Dry loading crude samples for flash purification typically works better than liquid loading, especially for challenging purifications. In this post, I discuss how the ratio of crude sample to dry load sorbent impacts purification performance.
During my career as a chromatographer, I have had the pleasure to discuss various chromatography tips & tricks with chemists. One area of frequent discussion centers around loading techniques, in particular the question of which is better, liquid or dry loading. A demonstration of dry loading vs. liquid loading usually convinces the chemist to opt for dry loading.
However, one of the dry loading questions these chemists ask is how much sorbent should I use, especially for hard to dissolve mixtures. For hard to dissolve mixtures, where large solvent volumes are required, chemists often add enough sorbent to soak up the dissolved mixture. While this protocol can work, it may not be the best approach since you do not have control over the sample:sorbent ratio.
For me, I like to keep a sample/sorbent ratio of 1:2 to 1:4 (mass:mass), even with highly dilute samples. My rationale is based on the data I have generated using various sample/sorbent ratios.
The goal with dry loading is to introduce your crude material in a relatively concentrated state into the column to eliminate dissolution solvent impact and minimize any band-spreading that can occur if too much sorbent is used. Using a lot of sorbent to soak up a lot of solvent will not always provide the desired results though they will be better than a liquid load, Figure 1.
Figure 1. A comparison of load technique results. Top - liquid loading (0.4 mL) and Bottom - dry loading (0.4 mL adsorbed onto 10 g of silica). Column - 5 g Biotage® Sfär HC. Sample - reaction mixture with a concentration of 273 mg/mL in acetone.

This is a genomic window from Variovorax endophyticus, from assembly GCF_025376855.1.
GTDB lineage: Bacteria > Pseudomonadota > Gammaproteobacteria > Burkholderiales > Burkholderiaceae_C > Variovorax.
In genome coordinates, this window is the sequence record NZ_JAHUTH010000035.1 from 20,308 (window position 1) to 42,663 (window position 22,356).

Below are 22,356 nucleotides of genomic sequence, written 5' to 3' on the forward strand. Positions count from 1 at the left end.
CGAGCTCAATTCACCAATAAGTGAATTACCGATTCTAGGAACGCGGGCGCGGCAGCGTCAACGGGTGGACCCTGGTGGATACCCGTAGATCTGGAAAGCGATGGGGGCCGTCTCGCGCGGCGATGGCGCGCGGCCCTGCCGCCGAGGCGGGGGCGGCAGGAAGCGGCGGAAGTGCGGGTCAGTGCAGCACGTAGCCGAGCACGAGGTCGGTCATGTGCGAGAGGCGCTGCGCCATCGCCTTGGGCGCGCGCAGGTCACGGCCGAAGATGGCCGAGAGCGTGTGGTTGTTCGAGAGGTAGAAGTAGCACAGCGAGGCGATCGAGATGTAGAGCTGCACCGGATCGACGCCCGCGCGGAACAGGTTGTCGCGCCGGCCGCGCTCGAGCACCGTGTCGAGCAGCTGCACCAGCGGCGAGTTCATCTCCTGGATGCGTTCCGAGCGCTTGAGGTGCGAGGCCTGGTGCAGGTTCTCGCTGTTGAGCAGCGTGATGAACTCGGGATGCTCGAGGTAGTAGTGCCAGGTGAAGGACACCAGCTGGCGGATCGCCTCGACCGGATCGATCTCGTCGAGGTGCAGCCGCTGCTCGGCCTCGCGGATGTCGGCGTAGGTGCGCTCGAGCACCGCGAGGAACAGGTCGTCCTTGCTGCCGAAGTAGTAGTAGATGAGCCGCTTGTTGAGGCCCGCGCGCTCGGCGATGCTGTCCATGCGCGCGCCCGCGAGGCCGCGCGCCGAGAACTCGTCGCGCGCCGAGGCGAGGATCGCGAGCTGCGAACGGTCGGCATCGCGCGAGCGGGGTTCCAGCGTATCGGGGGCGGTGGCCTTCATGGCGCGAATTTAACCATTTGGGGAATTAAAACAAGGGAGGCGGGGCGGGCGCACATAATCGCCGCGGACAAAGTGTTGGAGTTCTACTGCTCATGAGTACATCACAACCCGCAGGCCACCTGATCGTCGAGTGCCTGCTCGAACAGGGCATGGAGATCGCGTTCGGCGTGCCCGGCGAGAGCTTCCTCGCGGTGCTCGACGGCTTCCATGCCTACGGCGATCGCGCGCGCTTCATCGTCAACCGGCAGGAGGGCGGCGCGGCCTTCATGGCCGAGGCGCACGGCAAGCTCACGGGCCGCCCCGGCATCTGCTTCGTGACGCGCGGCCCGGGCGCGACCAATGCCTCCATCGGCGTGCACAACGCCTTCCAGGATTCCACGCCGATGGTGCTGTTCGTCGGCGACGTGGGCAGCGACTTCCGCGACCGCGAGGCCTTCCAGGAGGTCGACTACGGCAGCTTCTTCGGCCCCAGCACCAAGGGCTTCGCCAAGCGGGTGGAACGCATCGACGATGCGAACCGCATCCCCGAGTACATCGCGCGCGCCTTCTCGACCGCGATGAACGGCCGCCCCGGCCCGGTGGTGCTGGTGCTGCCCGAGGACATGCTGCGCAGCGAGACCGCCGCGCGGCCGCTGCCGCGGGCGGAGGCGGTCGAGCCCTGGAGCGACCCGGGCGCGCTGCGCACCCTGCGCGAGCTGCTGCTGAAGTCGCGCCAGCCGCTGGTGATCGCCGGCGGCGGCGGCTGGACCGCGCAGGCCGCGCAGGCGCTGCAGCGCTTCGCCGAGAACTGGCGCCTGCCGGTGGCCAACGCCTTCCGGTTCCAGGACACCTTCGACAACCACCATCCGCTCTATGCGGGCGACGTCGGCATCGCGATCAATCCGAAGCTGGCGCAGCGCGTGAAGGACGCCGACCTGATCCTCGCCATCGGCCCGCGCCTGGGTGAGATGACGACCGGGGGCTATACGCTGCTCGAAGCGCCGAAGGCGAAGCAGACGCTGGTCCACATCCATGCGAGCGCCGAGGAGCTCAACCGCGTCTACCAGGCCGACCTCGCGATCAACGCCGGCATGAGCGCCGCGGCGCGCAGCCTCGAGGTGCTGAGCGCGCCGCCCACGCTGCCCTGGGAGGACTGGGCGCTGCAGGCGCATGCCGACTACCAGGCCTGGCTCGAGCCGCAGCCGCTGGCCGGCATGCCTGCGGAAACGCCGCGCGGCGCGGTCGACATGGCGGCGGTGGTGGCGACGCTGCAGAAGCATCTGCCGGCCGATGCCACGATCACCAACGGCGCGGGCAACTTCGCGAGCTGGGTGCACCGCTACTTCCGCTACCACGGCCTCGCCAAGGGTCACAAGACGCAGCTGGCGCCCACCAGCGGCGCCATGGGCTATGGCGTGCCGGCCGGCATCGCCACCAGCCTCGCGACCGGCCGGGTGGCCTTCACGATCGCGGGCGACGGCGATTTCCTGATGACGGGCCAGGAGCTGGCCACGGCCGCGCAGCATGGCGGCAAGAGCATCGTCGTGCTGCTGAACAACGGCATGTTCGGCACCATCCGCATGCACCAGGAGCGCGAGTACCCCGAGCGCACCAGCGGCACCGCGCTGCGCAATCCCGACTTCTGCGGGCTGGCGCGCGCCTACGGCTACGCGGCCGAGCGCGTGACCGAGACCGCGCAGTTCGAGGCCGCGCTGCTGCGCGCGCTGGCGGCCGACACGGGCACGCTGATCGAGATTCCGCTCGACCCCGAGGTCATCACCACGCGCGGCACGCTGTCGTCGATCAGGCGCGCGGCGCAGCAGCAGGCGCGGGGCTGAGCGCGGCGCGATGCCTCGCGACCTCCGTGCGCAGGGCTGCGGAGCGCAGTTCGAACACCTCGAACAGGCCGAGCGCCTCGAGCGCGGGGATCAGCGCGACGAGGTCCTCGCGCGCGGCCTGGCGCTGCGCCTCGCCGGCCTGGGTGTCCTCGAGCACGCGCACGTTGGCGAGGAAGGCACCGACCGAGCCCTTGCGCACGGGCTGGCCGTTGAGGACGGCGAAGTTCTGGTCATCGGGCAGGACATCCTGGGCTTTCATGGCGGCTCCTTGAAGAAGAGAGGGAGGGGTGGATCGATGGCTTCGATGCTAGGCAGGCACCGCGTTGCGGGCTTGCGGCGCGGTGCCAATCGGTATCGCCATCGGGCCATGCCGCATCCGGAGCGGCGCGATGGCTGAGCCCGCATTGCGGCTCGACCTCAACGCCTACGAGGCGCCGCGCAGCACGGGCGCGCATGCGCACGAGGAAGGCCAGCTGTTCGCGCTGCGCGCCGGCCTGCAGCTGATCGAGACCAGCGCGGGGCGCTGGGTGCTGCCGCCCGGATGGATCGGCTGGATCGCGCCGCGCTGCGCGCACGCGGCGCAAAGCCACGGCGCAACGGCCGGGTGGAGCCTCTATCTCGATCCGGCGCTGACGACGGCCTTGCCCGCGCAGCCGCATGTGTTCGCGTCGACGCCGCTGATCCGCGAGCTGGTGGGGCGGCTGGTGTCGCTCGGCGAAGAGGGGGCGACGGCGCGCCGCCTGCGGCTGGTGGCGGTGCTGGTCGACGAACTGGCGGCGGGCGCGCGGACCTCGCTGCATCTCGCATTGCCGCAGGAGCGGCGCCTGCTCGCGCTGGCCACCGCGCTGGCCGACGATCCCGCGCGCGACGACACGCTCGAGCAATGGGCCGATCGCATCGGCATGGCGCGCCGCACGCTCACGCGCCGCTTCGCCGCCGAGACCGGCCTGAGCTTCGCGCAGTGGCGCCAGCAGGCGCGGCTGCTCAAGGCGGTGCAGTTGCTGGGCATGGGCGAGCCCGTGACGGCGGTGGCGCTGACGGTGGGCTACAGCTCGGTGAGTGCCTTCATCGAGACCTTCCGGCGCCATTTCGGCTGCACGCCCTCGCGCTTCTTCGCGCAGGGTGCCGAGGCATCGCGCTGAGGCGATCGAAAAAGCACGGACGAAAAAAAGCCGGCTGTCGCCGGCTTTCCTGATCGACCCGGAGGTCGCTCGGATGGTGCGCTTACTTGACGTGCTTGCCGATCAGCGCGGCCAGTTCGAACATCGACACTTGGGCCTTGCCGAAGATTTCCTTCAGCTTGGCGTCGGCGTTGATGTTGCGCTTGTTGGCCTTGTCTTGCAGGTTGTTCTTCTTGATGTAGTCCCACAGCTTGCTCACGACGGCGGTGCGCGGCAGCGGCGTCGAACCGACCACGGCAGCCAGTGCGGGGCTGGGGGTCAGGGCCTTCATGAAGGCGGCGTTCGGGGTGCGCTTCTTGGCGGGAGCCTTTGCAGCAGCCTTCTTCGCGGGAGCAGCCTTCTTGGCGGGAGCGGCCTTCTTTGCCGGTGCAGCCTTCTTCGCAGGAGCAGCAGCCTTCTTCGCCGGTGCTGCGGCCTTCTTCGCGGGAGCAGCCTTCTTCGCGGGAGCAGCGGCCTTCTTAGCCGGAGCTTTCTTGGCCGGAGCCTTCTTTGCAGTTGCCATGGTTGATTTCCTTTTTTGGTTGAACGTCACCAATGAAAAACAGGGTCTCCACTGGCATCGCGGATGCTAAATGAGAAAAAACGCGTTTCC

A sample:sorbent ratio of 1:1 can work but I find there is sample loss with decreased detection because the amount of sorbent is inadequate to adsorb all of dissolved material, Figure 2.
Figure 2. Results obtained by dry loading using a sample/sorbent ratio of 1:1 provides an improved separation profile vs. both liquid and a 1:10 sample sorbent ratio.
Sample:sorbent ratios of 1:2 to 1:4 provide the better separations because the sample concentration is high relative to the sorbent and the sorbent amount is not enough to cause major band-spreading or retention increases, Figure 3.
Figure 3. Crude mixture:sorbent ratio comparison. Top - 1:2, Middle - 1:3, Bottom - 1:4. The data show virtually identical separation with increased sensitivity compared to a 1:1 load ratio
Balancing crude sample mix:sorbent ratios within the 1:2 to 1:4 range also helps ensure that there is no sample loss due to lack of sorbent, Figure 4.
Figure 4. A photo of vials containing remnants from dry loading preparation. Left - 1:1 crude mix/silica, Right - 1:4 crude mix/silica. With a load ratio of 1:1, crude sample is not fully adsorbed onto the sorbent generating yield loss. Increasing the sorbent content to 4x the amount of crude mix eliminates yield loss.
So, when using flash chromatography, consider dry loading your crude mixture with a ratio between 1:2 to 1:4 (mass to mass) to obtain the best results.